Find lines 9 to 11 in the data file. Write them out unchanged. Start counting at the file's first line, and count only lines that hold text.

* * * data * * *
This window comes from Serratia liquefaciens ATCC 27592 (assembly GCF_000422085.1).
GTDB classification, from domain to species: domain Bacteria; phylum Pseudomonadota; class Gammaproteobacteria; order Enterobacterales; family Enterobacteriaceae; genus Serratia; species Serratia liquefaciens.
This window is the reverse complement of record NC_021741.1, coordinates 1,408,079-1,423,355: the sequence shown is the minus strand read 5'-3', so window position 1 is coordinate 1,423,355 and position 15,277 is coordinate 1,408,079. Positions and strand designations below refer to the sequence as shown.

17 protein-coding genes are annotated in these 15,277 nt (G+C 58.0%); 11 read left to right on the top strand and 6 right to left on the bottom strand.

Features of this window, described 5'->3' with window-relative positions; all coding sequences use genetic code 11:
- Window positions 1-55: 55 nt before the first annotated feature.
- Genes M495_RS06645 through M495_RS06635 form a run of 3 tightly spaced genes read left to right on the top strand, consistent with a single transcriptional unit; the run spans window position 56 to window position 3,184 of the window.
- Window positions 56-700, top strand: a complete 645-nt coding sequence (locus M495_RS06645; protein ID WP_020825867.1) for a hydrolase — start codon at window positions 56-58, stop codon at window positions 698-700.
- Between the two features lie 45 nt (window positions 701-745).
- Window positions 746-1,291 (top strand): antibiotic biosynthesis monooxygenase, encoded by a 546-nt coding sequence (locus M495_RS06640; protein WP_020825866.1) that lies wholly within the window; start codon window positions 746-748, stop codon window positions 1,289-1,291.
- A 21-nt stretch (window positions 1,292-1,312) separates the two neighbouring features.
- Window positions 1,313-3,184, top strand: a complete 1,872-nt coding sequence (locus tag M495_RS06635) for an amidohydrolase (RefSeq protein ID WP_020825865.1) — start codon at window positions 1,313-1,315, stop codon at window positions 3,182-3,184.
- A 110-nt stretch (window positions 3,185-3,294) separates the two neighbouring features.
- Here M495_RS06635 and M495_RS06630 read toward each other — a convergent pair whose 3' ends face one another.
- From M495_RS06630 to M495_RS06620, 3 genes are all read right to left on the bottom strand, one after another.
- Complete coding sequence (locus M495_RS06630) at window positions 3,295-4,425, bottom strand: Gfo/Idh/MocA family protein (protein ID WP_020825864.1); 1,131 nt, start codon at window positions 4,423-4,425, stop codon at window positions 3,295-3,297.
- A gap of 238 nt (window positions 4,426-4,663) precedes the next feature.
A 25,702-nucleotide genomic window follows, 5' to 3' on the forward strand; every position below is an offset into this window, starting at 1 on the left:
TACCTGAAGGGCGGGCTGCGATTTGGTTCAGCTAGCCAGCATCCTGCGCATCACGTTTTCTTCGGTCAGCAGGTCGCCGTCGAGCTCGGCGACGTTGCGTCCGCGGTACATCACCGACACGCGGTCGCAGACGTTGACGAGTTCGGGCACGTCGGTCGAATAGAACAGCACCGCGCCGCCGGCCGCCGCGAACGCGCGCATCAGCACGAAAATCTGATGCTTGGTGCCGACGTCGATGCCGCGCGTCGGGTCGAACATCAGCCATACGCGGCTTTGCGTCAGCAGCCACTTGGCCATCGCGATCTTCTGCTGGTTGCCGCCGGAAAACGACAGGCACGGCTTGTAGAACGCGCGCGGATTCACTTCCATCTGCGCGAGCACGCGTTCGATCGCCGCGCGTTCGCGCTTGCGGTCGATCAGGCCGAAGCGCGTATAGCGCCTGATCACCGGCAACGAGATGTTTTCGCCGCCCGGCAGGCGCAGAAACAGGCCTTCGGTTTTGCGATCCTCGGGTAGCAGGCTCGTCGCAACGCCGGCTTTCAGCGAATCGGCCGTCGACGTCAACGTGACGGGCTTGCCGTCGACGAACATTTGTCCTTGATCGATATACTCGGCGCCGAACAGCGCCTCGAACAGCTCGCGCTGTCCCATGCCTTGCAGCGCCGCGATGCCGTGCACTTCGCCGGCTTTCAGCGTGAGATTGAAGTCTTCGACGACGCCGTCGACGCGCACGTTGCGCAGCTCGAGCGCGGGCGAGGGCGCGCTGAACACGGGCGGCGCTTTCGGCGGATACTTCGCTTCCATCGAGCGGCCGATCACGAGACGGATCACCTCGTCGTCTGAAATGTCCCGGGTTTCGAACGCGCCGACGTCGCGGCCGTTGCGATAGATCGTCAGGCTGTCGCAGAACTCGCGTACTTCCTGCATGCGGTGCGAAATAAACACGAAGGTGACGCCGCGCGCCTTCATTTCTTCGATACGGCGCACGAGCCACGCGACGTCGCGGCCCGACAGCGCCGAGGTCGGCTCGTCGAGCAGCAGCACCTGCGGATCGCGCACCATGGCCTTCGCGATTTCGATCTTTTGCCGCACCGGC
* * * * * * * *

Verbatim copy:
- Between the two features lie 45 nt (window positions 701-745).
- Window positions 746-1,291 (top strand): antibiotic biosynthesis monooxygenase, encoded by a 546-nt coding sequence (locus M495_RS06640; protein WP_020825866.1) that lies wholly within the window; start codon window positions 746-748, stop codon window positions 1,289-1,291.
- A 21-nt stretch (window positions 1,292-1,312) separates the two neighbouring features.